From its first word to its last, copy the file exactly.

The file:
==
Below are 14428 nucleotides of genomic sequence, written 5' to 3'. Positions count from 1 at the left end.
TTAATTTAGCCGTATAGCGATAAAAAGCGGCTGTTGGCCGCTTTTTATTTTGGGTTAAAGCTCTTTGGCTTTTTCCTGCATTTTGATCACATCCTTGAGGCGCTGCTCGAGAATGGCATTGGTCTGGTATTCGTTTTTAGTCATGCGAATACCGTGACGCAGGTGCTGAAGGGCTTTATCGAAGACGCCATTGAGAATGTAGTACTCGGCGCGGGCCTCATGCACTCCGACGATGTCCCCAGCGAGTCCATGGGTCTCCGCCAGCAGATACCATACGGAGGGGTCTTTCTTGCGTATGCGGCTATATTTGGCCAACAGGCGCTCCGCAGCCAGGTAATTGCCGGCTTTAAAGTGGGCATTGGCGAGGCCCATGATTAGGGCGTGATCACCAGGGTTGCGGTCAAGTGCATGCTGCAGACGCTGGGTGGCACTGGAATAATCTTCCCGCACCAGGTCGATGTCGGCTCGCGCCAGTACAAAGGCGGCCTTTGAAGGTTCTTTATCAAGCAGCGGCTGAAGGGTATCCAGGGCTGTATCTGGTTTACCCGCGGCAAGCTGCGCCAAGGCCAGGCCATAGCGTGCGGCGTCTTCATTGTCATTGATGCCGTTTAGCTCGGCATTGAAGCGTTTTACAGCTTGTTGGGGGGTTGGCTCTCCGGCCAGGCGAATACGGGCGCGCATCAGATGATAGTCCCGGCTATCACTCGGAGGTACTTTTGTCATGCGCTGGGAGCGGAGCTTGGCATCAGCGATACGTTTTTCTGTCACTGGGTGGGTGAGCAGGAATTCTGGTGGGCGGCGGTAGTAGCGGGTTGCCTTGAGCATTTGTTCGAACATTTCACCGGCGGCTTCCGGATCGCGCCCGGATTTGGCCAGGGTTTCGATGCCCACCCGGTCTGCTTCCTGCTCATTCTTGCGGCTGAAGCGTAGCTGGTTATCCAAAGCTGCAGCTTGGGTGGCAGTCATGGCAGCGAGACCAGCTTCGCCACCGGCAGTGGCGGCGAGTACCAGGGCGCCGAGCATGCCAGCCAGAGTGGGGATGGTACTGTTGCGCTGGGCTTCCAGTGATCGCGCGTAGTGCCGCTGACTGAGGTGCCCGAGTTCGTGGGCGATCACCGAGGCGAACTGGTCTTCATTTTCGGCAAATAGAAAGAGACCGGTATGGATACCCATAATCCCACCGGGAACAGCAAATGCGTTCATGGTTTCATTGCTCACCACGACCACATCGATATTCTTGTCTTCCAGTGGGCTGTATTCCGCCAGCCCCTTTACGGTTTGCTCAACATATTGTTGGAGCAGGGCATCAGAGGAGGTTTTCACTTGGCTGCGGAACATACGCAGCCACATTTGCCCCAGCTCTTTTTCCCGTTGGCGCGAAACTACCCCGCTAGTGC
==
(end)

Below are 14428 nucleotides of genomic sequence, written 5' to 3'. Positions count from 1 at the left end.
TTAATTTAGCCGTATAGCGATAAAAAGCGGCTGTTGGCCGCTTTTTATTTTGGGTTAAAGCTCTTTGGCTTTTTCCTGCATTTTGATCACATCCTTGAGGCGCTGCTCGAGAATGGCATTGGTCTGGTATTCGTTTTTAGTCATGCGAATACCGTGACGCAGGTGCTGAAGGGCTTTATCGAAGACGCCATTGAGAATGTAGTACTCGGCGCGGGCCTCATGCACTCCGACGATGTCCCCAGCGAGTCCATGGGTCTCCGCCAGCAGATACCATACGGAGGGGTCTTTCTTGCGTATGCGGCTATATTTGGCCAACAGGCGCTCCGCAGCCAGGTAATTGCCGGCTTTAAAGTGGGCATTGGCGAGGCCCATGATTAGGGCGTGATCACCAGGGTTGCGGTCAAGTGCATGCTGCAGACGCTGGGTGGCACTGGAATAATCTTCCCGCACCAGGTCGATGTCGGCTCGCGCCAGTACAAAGGCGGCCTTTGAAGGTTCTTTATCAAGCAGCGGCTGAAGGGTATCCAGGGCTGTATCTGGTTTACCCGCGGCAAGCTGCGCCAAGGCCAGGCCATAGCGTGCGGCGTCTTCATTGTCATTGATGCCGTTTAGCTCGGCATTGAAGCGTTTTACAGCTTGTTGGGGGGTTGGCTCTCCGGCCAGGCGAATACGGGCGCGCATCAGATGATAGTCCCGGCTATCACTCGGAGGTACTTTTGTCATGCGCTGGGAGCGGAGCTTGGCATCAGCGATACGTTTTTCTGTCACTGGGTGGGTGAGCAGGAATTCTGGTGGGCGGCGGTAGTAGCGGGTTGCCTTGAGCATTTGTTCGAACATTTCACCGGCGGCTTCCGGATCGCGCCCGGATTTGGCCAGGGTTTCGATGCCCACCCGGTCTGCTTCCTGCTCATTCTTGCGGCTGAAGCGTAGCTGGTTATCCAAAGCTGCAGCTTGGGTGGCAGTCATGGCAGCGAGACCAGCTTCGCCACCGGCAGTGGCGGCGAGTACCAGGGCGCCGAGCATGCCAGCCAGAGTGGGGATGGTACTGTTGCGCTGGGCTTCCAGTGATCGCGCGTAGTGCCGCTGACTGAGGTGCCCGAGTTCGTGGGCGATCACCGAGGCGAACTGGTCTTCATTTTCGGCAAATAGAAAGAGACCGGTATGGATACCCATAATCCCACCGGGAACAGCAAATGCGTTCATGGTTTCATTGCTCACCACGACCACATCGATATTCTTGTCTTCCAGTGGGCTGTATTCCGCCAGCCCCTTTACGGTTTGCTCAACATATTGTTGGAGCAGGGCATCAGAGGAGGTTTTCACTTGGCTGCGGAACATACGCAGCCACATTTGCCCCAGCTCTTTTTCCCGTTGGCGCGAAACTACCCCGCTAGTGC